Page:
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Press Release

American Sleep Medicine Pays $15.3 Million To Settle Improper Billing Of Medicare And Other Federal Healthcare Programs

For Immediate Release
U.S. Attorney's Office, Western District of Kentucky

– Sleep diagnostic tests were performed by individuals who lacked required credentials

LOUISVILLE, Ky. – The United States Department of Justice, the United States Attorney’s Office for the Western District of Kentucky, and the Office of Inspector General of the Department of Health and Human Services, today announced a $15,301,341 settlement with American Sleep Medicine, LLC (ASM) to resolve claims that the company improperly billed Medicare and other federal healthcare programs for sleep diagnostic services that were not eligible for payment.

“Pursuing health care fraud is a priority of my Office and the Department of Justice. We will continue to work with the Department of Health and Human Services and the public to ensure that fraudulent claims are investigated and those responsible are required to pay,” stated David J. Hale, United States Attorney for the Western District of Kentucky. “Medical providers who overbill Medicare defraud the taxpayers and drive up the cost of health care for us all. Recovering taxpayer dollars lost to fraud helps keep strong those critical public health care programs so many people depend on,” stated Hale.

“Medicare patients and military families deserve to be treated by appropriately credentialed professionals when seeking medical care,” said Stuart F. Delery, Principal Deputy Assistant Attorney General for the Justice Department’s Civil Division. “When companies providing those services seek to skirt the rules, there will be a steep price to pay.”

According to the agreement between ASM and the United States, ASM agreed to pay and has paid $15.3 million to settle claims arising from reimbursement requests for sleep diagnostic testing services, which ASM submitted or caused to be submitted to Medicare Part B, TRICARE, and the Railroad Retirement Medicare Programs. The United States contended that the reimbursement claims submitted during this period were false because the diagnostic testing services were performed by technicians who lacked the required credentials and/or certifications. The alleged improper billing covered by the settlement agreement occurred between January 1, 2004, and December 31, 2011.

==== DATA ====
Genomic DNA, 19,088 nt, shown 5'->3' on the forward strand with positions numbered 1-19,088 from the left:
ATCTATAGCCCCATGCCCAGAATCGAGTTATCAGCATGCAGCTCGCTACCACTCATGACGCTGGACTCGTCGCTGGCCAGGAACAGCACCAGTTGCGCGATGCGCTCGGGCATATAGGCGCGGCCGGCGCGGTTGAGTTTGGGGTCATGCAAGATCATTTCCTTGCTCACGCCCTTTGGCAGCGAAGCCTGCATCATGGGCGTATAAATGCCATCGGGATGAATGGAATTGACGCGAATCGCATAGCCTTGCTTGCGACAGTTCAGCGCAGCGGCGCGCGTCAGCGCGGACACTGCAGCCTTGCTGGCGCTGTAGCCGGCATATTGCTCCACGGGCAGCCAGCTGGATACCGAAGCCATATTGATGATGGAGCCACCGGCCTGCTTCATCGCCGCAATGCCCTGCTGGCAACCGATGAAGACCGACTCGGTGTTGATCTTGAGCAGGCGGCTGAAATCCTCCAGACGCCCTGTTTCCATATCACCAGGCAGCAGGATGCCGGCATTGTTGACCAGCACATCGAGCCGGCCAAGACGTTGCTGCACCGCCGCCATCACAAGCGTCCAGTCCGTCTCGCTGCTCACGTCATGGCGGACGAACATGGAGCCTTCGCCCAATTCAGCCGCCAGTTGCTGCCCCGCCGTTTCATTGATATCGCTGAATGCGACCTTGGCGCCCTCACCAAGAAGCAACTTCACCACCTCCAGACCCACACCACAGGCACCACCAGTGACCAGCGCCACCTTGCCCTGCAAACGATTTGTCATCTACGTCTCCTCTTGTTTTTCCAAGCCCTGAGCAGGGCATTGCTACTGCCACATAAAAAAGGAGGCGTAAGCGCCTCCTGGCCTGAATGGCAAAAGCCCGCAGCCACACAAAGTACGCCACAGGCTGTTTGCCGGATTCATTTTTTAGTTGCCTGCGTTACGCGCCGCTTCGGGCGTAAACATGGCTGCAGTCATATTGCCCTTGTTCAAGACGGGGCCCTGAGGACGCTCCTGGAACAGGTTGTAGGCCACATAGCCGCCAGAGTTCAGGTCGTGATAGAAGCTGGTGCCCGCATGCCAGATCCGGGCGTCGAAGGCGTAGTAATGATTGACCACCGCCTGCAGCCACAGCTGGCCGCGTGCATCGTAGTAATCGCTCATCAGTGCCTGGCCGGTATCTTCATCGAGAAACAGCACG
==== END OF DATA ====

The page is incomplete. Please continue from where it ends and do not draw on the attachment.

ASM, headquartered in Jacksonville, Florida, owns and operates 19 diagnostic sleep testing centers throughout the United States, including Kentucky. The company’s primary business is to provide testing for patients suffering from sleep disorders such as obstructive sleep apnea (OSA). The most common tool used to diagnose sleep disorders, particularly OSA, is polysmnographic diagnostic sleep testing. Federal program requirements for the reimbursement of sleep disorder testing require that initial sleep studies be conducted by technicians who are licensed or certified as sleep test technicians. As a result of ASM’s conduct, Medicare and other federally funded healthcare programs were routinely billed for, and paid, technical and professional fees for diagnostic sleep study services that were not properly payable.

In agreeing to the settlement, ASM made no admission of liability. No issues concerning quality of patient care were raised as part of this settlement.

This matter arose as a complaint for damages and other relief under the qui tam provisions of the Federal False Claims Act. The relator, Daniel Purnell, a former employee of ASM, filed a qui tam action on February 4, 2010, in the United States District Court for the Northern District of California. In April, 2011, the lawsuit was transferred to the United States District Court for the Western District of Kentucky. Purnell will receive $2,601,228 as part of today’s settlement.

The matter was handled by Assistant United States Attorney L. Jay Gilbert of the U.S. Attorney’s Office for the Western District of Kentucky, and the Department of Justice Commercial Litigation Branch. The investigation was conducted by the Office of Inspector General of the U.S. Department of Health and Human Services with assistance from the Federal Bureau of Investigation, Defense Criminal Investigative Service and the Office of Inspector General of the Railroad Retirement Board.

This resolution is part of the government’s emphasis on combating health care fraud and another step for the Health Care Fraud Prevention and Enforcement Action Team (HEAT) initiative, which was announced by Attorney General Eric Holder and Kathleen Sebelius, Secretary of the Department of Health and Human Services in May 2009. The partnership between the two departments has focused efforts to reduce and prevent Medicare and Medicaid financial fraud through enhanced cooperation. One of the most powerful tools in that effort is the False Claims Act, which the Justice Department has used to recover $10.1 billion since January 2009 in cases involving fraud against federal health care programs. The Justice Department’s total recoveries in False Claims Act cases since January 2009 are over $13.9 billion.

Updated December 15, 2014